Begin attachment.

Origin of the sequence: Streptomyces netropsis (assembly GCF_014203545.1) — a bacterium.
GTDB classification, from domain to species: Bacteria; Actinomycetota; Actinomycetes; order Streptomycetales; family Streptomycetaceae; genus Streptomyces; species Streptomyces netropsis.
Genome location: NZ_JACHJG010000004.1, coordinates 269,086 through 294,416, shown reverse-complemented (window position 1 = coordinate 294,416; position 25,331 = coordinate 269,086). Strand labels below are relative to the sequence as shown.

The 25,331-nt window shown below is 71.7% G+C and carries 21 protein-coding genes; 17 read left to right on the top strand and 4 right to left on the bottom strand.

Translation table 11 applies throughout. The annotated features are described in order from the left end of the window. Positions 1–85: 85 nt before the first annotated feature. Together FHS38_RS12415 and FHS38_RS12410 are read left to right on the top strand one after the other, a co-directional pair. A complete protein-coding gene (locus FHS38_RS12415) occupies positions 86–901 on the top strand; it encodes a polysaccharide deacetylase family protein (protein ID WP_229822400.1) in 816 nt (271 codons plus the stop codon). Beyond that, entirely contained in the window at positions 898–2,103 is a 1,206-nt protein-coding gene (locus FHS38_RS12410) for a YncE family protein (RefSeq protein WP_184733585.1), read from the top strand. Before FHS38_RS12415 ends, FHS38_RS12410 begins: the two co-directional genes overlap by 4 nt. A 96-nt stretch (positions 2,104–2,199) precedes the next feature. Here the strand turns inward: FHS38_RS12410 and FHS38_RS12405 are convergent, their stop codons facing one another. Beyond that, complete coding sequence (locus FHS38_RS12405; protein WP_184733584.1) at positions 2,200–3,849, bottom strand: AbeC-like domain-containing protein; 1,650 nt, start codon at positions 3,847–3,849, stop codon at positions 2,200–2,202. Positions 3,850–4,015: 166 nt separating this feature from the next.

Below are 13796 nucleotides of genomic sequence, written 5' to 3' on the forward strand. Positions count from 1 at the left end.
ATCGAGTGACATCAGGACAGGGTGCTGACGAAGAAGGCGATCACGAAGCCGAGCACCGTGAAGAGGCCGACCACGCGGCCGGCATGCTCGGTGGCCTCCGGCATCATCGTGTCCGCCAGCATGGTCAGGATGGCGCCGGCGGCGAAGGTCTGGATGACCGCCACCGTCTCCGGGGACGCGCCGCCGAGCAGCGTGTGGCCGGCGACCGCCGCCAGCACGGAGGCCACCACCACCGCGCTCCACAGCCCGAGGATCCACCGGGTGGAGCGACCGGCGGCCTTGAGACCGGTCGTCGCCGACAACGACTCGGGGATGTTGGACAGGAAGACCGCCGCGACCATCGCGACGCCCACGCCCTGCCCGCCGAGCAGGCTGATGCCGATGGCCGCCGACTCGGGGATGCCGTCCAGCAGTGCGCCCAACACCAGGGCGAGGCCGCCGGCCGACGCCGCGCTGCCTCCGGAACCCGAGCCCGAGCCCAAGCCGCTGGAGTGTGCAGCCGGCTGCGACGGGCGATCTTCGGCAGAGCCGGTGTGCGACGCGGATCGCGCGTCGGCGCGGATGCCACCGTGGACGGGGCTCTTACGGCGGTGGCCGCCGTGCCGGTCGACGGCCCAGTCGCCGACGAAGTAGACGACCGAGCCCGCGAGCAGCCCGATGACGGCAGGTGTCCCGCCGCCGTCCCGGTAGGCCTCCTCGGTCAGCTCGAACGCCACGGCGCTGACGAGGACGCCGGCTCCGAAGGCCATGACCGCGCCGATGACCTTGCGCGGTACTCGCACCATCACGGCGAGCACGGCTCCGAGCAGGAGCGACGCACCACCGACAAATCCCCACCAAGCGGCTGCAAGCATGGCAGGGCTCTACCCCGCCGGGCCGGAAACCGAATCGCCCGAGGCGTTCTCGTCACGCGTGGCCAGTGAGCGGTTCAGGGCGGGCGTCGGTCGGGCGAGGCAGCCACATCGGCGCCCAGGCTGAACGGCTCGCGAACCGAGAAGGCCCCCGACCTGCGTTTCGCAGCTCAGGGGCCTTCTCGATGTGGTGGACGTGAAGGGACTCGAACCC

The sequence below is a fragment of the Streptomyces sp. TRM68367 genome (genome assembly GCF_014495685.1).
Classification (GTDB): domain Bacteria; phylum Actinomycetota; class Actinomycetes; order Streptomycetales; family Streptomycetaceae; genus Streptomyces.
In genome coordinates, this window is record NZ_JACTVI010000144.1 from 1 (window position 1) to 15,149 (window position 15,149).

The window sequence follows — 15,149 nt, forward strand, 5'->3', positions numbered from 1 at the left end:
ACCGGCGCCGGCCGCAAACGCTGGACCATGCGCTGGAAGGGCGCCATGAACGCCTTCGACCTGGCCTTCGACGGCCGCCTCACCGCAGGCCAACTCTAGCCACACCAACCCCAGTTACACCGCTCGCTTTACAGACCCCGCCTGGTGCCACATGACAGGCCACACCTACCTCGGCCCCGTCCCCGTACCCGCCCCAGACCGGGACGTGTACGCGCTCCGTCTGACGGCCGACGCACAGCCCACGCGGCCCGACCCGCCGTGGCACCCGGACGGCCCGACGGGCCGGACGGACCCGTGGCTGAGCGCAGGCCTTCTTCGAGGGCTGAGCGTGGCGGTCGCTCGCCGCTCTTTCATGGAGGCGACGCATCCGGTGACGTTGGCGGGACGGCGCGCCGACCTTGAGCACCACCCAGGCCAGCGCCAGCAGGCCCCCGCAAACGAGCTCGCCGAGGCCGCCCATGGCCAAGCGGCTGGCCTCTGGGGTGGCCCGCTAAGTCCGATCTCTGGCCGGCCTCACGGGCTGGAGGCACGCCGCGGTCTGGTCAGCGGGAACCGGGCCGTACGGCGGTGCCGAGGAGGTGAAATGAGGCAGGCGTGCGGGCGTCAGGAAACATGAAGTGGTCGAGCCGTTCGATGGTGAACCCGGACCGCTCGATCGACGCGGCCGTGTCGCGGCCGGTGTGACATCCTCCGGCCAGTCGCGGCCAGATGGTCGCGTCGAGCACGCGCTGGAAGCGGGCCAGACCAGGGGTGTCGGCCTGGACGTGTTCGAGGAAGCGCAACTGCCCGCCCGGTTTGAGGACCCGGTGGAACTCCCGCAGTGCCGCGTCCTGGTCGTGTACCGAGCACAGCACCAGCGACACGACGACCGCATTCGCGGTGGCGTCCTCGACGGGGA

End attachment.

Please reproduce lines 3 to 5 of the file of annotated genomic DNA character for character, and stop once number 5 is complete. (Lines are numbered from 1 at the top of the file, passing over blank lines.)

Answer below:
Genome location: NZ_JACHJG010000004.1, coordinates 269,086 through 294,416, shown reverse-complemented (window position 1 = coordinate 294,416; position 25,331 = coordinate 269,086). Strand labels below are relative to the sequence as shown.

The 25,331-nt window shown below is 71.7% G+C and carries 21 protein-coding genes; 17 read left to right on the top strand and 4 right to left on the bottom strand.

Translation table 11 applies throughout. The annotated features are described in order from the left end of the window. Positions 1–85: 85 nt before the first annotated feature. Together FHS38_RS12415 and FHS38_RS12410 are read left to right on the top strand one after the other, a co-directional pair. A complete protein-coding gene (locus FHS38_RS12415) occupies positions 86–901 on the top strand; it encodes a polysaccharide deacetylase family protein (protein ID WP_229822400.1) in 816 nt (271 codons plus the stop codon). Beyond that, entirely contained in the window at positions 898–2,103 is a 1,206-nt protein-coding gene (locus FHS38_RS12410) for a YncE family protein (RefSeq protein WP_184733585.1), read from the top strand. Before FHS38_RS12415 ends, FHS38_RS12410 begins: the two co-directional genes overlap by 4 nt. A 96-nt stretch (positions 2,104–2,199) precedes the next feature. Here the strand turns inward: FHS38_RS12410 and FHS38_RS12405 are convergent, their stop codons facing one another. Beyond that, complete coding sequence (locus FHS38_RS12405; protein WP_184733584.1) at positions 2,200–3,849, bottom strand: AbeC-like domain-containing protein; 1,650 nt, start codon at positions 3,847–3,849, stop codon at positions 2,200–2,202. Positions 3,850–4,015: 166 nt separating this feature from the next.